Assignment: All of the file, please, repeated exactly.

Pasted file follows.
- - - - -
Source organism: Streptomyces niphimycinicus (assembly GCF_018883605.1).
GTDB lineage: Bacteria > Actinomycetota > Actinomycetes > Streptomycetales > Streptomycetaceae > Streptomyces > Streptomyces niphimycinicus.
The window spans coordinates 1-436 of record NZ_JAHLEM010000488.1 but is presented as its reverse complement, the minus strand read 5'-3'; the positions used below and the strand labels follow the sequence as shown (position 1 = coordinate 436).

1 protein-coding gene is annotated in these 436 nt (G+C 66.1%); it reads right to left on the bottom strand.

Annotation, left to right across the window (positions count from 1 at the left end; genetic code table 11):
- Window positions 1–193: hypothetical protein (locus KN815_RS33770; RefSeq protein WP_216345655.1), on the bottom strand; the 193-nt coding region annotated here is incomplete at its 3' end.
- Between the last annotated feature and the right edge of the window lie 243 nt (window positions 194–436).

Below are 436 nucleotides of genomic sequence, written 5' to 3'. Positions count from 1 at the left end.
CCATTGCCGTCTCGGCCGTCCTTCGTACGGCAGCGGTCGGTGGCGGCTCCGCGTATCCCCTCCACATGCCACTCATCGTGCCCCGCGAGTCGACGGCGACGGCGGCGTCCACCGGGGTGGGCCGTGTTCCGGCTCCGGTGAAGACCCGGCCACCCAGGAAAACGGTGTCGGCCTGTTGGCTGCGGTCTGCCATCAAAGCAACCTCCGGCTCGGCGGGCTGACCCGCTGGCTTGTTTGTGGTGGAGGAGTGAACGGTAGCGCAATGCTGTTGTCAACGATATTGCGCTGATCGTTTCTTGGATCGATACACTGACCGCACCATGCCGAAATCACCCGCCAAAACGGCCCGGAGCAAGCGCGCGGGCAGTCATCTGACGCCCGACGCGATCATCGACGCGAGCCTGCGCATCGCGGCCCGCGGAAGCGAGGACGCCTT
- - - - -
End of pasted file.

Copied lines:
Source organism: Streptomyces niphimycinicus (assembly GCF_018883605.1).
GTDB lineage: Bacteria > Actinomycetota > Actinomycetes > Streptomycetales > Streptomycetaceae > Streptomyces > Streptomyces niphimycinicus.
The window spans coordinates 1-436 of record NZ_JAHLEM010000488.1 but is presented as its reverse complement, the minus strand read 5'-3'; the positions used below and the strand labels follow the sequence as shown (position 1 = coordinate 436).

1 protein-coding gene is annotated in these 436 nt (G+C 66.1%); it reads right to left on the bottom strand.

Annotation, left to right across the window (positions count from 1 at the left end; genetic code table 11):
- Window positions 1–193: hypothetical protein (locus KN815_RS33770; RefSeq protein WP_216345655.1), on the bottom strand; the 193-nt coding region annotated here is incomplete at its 3' end.
- Between the last annotated feature and the right edge of the window lie 243 nt (window positions 194–436).

Below are 436 nucleotides of genomic sequence, written 5' to 3'. Positions count from 1 at the left end.
CCATTGCCGTCTCGGCCGTCCTTCGTACGGCAGCGGTCGGTGGCGGCTCCGCGTATCCCCTCCACATGCCACTCATCGTGCCCCGCGAGTCGACGGCGACGGCGGCGTCCACCGGGGTGGGCCGTGTTCCGGCTCCGGTGAAGACCCGGCCACCCAGGAAAACGGTGTCGGCCTGTTGGCTGCGGTCTGCCATCAAAGCAACCTCCGGCTCGGCGGGCTGACCCGCTGGCTTGTTTGTGGTGGAGGAGTGAACGGTAGCGCAATGCTGTTGTCAACGATATTGCGCTGATCGTTTCTTGGATCGATACACTGACCGCACCATGCCGAAATCACCCGCCAAAACGGCCCGGAGCAAGCGCGCGGGCAGTCATCTGACGCCCGACGCGATCATCGACGCGAGCCTGCGCATCGCGGCCCGCGGAAGCGAGGACGCCTT